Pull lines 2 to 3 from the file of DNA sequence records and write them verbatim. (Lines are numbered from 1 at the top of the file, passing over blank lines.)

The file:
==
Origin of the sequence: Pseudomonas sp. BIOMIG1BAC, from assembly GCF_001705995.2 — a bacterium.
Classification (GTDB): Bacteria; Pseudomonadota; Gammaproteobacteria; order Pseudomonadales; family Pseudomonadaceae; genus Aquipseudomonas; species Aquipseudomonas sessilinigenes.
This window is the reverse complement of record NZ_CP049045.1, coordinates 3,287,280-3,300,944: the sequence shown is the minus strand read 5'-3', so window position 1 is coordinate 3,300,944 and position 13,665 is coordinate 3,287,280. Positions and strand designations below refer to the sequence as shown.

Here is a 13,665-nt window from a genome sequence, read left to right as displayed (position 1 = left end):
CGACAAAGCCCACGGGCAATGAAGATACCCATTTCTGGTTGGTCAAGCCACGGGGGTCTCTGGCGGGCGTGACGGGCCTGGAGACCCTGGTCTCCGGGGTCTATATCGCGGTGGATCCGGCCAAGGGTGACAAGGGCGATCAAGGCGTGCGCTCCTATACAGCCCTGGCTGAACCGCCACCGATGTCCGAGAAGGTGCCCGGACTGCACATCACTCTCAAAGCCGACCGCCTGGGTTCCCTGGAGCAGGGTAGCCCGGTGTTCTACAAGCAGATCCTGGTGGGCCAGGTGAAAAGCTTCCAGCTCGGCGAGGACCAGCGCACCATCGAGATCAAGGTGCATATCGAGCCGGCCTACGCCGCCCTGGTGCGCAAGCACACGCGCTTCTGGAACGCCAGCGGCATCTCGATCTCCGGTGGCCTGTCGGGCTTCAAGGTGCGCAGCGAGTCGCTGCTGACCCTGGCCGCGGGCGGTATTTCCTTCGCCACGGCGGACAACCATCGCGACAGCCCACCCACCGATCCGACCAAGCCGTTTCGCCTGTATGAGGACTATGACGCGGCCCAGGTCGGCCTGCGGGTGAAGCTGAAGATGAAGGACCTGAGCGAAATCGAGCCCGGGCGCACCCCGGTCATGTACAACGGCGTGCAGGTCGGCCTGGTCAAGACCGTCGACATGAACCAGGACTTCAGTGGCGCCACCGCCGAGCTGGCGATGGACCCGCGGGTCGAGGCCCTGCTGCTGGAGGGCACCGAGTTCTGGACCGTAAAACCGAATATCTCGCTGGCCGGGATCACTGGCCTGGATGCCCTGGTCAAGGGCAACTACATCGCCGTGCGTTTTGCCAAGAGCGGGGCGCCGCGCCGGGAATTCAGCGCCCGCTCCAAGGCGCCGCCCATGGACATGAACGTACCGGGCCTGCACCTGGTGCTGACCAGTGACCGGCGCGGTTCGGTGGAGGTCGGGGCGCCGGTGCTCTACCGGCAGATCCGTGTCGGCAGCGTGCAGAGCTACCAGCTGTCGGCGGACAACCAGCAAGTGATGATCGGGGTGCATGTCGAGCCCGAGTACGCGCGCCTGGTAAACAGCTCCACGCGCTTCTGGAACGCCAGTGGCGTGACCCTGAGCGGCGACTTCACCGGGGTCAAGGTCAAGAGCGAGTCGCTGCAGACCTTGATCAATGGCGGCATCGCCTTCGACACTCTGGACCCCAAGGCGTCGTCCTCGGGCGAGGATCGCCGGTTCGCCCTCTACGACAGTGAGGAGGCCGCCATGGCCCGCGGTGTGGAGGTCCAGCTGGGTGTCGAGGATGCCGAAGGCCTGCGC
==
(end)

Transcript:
Classification (GTDB): Bacteria; Pseudomonadota; Gammaproteobacteria; order Pseudomonadales; family Pseudomonadaceae; genus Aquipseudomonas; species Aquipseudomonas sessilinigenes.
This window is the reverse complement of record NZ_CP049045.1, coordinates 3,287,280-3,300,944: the sequence shown is the minus strand read 5'-3', so window position 1 is coordinate 3,300,944 and position 13,665 is coordinate 3,287,280. Positions and strand designations below refer to the sequence as shown.